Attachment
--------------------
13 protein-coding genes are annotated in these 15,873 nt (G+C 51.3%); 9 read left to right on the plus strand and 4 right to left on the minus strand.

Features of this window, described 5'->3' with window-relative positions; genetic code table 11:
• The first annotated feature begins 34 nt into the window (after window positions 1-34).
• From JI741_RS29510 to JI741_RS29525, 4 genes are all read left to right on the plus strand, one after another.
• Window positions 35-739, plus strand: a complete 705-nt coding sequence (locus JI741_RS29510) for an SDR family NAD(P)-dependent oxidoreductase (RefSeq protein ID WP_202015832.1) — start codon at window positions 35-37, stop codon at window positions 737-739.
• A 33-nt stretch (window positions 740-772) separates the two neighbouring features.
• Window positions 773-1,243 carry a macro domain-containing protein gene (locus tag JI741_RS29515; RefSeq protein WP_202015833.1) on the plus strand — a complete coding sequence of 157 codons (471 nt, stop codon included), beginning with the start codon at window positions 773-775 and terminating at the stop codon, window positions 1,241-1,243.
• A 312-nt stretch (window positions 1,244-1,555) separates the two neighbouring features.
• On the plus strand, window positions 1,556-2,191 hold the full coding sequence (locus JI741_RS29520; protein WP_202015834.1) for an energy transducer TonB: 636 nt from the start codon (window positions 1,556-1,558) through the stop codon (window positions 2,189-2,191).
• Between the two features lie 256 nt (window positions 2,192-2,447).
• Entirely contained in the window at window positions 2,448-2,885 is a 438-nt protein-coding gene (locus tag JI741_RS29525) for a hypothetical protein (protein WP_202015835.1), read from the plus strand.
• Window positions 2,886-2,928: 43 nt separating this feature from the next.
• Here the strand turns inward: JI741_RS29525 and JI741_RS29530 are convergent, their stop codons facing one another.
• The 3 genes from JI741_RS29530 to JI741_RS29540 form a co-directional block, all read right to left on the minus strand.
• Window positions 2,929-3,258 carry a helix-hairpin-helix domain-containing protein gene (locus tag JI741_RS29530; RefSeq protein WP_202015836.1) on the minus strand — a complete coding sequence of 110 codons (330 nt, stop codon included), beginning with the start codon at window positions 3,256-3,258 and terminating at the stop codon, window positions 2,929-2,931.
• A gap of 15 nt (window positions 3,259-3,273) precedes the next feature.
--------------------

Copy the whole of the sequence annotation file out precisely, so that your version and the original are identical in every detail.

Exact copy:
13 protein-coding genes are annotated in these 15,873 nt (G+C 51.3%); 9 read left to right on the plus strand and 4 right to left on the minus strand.

Features of this window, described 5'->3' with window-relative positions; genetic code table 11:
• The first annotated feature begins 34 nt into the window (after window positions 1-34).
• From JI741_RS29510 to JI741_RS29525, 4 genes are all read left to right on the plus strand, one after another.
• Window positions 35-739, plus strand: a complete 705-nt coding sequence (locus JI741_RS29510) for an SDR family NAD(P)-dependent oxidoreductase (RefSeq protein ID WP_202015832.1) — start codon at window positions 35-37, stop codon at window positions 737-739.
• A 33-nt stretch (window positions 740-772) separates the two neighbouring features.
• Window positions 773-1,243 carry a macro domain-containing protein gene (locus tag JI741_RS29515; RefSeq protein WP_202015833.1) on the plus strand — a complete coding sequence of 157 codons (471 nt, stop codon included), beginning with the start codon at window positions 773-775 and terminating at the stop codon, window positions 1,241-1,243.
• A 312-nt stretch (window positions 1,244-1,555) separates the two neighbouring features.
• On the plus strand, window positions 1,556-2,191 hold the full coding sequence (locus JI741_RS29520; protein WP_202015834.1) for an energy transducer TonB: 636 nt from the start codon (window positions 1,556-1,558) through the stop codon (window positions 2,189-2,191).
• Between the two features lie 256 nt (window positions 2,192-2,447).
• Entirely contained in the window at window positions 2,448-2,885 is a 438-nt protein-coding gene (locus tag JI741_RS29525) for a hypothetical protein (protein WP_202015835.1), read from the plus strand.
• Window positions 2,886-2,928: 43 nt separating this feature from the next.
• Here the strand turns inward: JI741_RS29525 and JI741_RS29530 are convergent, their stop codons facing one another.
• The 3 genes from JI741_RS29530 to JI741_RS29540 form a co-directional block, all read right to left on the minus strand.
• Window positions 2,929-3,258 carry a helix-hairpin-helix domain-containing protein gene (locus tag JI741_RS29530; RefSeq protein WP_202015836.1) on the minus strand — a complete coding sequence of 110 codons (330 nt, stop codon included), beginning with the start codon at window positions 3,256-3,258 and terminating at the stop codon, window positions 2,929-2,931.
• A gap of 15 nt (window positions 3,259-3,273) precedes the next feature.